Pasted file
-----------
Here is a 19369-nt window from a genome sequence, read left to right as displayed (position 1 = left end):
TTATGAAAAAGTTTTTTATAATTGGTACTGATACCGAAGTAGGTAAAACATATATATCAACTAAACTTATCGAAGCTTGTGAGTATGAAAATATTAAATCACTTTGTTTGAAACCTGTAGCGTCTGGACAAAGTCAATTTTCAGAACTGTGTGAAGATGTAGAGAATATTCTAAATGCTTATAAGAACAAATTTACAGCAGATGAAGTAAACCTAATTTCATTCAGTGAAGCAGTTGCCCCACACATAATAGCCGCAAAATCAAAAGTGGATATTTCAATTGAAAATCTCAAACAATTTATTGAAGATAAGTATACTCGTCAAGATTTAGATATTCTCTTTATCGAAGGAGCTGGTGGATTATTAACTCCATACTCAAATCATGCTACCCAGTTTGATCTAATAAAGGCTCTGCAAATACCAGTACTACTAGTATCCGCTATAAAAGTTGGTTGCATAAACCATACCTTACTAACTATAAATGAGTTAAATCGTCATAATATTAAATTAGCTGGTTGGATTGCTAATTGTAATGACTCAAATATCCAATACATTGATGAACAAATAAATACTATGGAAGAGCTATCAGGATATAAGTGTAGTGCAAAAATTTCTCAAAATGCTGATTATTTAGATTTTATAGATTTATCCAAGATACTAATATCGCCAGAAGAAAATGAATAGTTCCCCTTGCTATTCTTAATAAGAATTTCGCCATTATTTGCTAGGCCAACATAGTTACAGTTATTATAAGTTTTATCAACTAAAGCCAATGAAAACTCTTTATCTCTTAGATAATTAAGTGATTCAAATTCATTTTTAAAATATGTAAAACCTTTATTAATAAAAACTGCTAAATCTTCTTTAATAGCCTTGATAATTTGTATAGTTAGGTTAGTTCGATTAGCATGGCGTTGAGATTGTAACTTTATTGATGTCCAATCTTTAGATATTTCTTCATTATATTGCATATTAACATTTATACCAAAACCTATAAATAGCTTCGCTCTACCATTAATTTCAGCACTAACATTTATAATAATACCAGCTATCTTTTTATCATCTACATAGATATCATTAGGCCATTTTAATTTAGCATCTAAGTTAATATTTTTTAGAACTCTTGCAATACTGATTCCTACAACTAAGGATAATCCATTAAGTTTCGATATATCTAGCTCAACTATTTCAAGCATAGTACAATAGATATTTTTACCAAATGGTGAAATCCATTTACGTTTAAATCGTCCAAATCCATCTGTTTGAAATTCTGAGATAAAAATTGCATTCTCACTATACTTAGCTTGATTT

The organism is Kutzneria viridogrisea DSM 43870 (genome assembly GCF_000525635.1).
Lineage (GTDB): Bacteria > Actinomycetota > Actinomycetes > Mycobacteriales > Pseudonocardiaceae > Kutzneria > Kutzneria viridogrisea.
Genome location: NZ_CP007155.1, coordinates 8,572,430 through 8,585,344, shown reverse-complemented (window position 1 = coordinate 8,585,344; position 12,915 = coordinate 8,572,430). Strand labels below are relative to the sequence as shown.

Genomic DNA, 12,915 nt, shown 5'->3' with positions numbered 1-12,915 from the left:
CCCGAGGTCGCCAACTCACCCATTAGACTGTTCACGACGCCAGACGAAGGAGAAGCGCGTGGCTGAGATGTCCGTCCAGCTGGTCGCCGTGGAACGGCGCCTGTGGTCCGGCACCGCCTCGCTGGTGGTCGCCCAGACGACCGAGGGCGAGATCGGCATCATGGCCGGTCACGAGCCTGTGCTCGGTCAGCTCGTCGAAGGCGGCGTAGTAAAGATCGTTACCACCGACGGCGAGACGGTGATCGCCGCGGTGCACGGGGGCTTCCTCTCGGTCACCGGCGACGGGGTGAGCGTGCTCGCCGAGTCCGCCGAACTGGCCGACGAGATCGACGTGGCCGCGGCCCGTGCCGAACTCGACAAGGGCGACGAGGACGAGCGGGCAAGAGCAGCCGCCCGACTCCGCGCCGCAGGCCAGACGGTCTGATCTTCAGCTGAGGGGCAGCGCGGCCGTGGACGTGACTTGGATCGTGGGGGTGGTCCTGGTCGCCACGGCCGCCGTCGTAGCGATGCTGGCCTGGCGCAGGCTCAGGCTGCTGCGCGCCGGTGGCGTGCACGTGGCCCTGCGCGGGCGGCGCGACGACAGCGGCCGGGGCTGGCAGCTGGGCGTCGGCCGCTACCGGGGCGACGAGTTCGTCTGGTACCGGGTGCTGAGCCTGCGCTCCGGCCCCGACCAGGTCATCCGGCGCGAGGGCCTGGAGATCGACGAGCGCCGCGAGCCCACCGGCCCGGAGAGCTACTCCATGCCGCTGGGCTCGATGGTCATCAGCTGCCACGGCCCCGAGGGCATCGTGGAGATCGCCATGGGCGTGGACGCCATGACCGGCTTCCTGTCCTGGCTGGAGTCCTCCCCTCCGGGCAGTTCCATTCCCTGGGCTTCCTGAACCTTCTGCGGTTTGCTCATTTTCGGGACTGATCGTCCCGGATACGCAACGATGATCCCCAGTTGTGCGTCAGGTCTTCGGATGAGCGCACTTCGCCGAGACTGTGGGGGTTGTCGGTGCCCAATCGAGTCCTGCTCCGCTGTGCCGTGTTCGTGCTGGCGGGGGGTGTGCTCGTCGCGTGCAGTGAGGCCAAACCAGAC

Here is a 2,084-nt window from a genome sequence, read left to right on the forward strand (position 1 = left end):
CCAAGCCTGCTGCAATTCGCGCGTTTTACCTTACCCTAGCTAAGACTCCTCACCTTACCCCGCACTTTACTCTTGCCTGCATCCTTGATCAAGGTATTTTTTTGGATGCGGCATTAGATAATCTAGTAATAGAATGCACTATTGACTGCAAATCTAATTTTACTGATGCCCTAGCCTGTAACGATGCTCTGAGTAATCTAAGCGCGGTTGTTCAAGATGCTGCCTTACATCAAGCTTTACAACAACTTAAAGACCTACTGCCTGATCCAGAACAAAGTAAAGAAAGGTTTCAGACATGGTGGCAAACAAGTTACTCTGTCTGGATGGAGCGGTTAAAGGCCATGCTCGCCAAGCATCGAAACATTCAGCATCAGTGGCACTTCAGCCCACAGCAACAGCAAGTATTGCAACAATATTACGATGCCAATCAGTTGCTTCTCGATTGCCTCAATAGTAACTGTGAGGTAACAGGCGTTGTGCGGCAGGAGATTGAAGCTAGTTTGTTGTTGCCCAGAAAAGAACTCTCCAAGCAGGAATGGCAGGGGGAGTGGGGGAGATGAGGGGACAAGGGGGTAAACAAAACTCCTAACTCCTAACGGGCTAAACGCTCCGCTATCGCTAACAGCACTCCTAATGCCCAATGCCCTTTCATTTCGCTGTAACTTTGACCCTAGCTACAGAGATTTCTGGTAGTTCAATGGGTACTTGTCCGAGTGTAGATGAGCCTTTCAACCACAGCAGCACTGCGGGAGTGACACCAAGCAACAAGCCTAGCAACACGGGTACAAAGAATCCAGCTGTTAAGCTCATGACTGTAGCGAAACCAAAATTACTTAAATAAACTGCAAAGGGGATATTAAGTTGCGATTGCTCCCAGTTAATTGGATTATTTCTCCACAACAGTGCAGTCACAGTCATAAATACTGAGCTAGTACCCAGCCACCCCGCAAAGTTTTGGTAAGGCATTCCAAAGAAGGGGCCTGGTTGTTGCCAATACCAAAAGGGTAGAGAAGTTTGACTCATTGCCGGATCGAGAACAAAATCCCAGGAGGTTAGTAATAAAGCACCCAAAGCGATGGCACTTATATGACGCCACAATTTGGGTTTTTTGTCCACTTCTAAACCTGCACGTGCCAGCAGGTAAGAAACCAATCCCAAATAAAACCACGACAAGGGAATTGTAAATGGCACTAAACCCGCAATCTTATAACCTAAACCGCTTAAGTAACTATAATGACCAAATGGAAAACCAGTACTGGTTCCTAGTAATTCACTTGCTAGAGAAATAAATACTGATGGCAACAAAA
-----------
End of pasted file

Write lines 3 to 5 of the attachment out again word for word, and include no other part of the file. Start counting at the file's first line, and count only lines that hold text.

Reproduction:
The organism is Kutzneria viridogrisea DSM 43870 (genome assembly GCF_000525635.1).
Lineage (GTDB): Bacteria > Actinomycetota > Actinomycetes > Mycobacteriales > Pseudonocardiaceae > Kutzneria > Kutzneria viridogrisea.
Genome location: NZ_CP007155.1, coordinates 8,572,430 through 8,585,344, shown reverse-complemented (window position 1 = coordinate 8,585,344; position 12,915 = coordinate 8,572,430). Strand labels below are relative to the sequence as shown.